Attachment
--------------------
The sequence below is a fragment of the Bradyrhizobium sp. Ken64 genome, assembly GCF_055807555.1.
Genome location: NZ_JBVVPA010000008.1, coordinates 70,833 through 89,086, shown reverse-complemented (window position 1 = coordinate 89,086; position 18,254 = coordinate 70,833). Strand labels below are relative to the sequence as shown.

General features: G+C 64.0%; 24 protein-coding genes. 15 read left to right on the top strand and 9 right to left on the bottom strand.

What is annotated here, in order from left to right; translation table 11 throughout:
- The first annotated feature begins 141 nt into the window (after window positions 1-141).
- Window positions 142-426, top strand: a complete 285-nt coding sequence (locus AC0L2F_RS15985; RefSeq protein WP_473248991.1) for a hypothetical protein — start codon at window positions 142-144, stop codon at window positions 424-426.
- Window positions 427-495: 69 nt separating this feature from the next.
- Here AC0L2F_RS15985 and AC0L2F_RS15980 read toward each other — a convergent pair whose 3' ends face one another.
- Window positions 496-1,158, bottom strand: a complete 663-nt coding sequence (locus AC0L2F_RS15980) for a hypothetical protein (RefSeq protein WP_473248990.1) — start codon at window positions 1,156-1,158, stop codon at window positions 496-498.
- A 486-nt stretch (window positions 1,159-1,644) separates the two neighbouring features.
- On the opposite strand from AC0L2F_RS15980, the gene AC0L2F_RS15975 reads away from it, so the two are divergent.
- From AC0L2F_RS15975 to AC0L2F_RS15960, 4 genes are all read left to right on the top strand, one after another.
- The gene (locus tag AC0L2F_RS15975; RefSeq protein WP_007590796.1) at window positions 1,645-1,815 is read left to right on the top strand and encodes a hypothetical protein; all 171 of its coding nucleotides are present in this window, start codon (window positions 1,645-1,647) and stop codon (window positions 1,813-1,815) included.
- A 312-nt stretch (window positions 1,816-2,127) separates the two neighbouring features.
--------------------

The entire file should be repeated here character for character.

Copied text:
The sequence below is a fragment of the Bradyrhizobium sp. Ken64 genome, assembly GCF_055807555.1.
Genome location: NZ_JBVVPA010000008.1, coordinates 70,833 through 89,086, shown reverse-complemented (window position 1 = coordinate 89,086; position 18,254 = coordinate 70,833). Strand labels below are relative to the sequence as shown.

General features: G+C 64.0%; 24 protein-coding genes. 15 read left to right on the top strand and 9 right to left on the bottom strand.

What is annotated here, in order from left to right; translation table 11 throughout:
- The first annotated feature begins 141 nt into the window (after window positions 1-141).
- Window positions 142-426, top strand: a complete 285-nt coding sequence (locus AC0L2F_RS15985; RefSeq protein WP_473248991.1) for a hypothetical protein — start codon at window positions 142-144, stop codon at window positions 424-426.
- Window positions 427-495: 69 nt separating this feature from the next.
- Here AC0L2F_RS15985 and AC0L2F_RS15980 read toward each other — a convergent pair whose 3' ends face one another.
- Window positions 496-1,158, bottom strand: a complete 663-nt coding sequence (locus AC0L2F_RS15980) for a hypothetical protein (RefSeq protein WP_473248990.1) — start codon at window positions 1,156-1,158, stop codon at window positions 496-498.
- A 486-nt stretch (window positions 1,159-1,644) separates the two neighbouring features.
- On the opposite strand from AC0L2F_RS15980, the gene AC0L2F_RS15975 reads away from it, so the two are divergent.
- From AC0L2F_RS15975 to AC0L2F_RS15960, 4 genes are all read left to right on the top strand, one after another.
- The gene (locus tag AC0L2F_RS15975; RefSeq protein WP_007590796.1) at window positions 1,645-1,815 is read left to right on the top strand and encodes a hypothetical protein; all 171 of its coding nucleotides are present in this window, start codon (window positions 1,645-1,647) and stop codon (window positions 1,813-1,815) included.
- A 312-nt stretch (window positions 1,816-2,127) separates the two neighbouring features.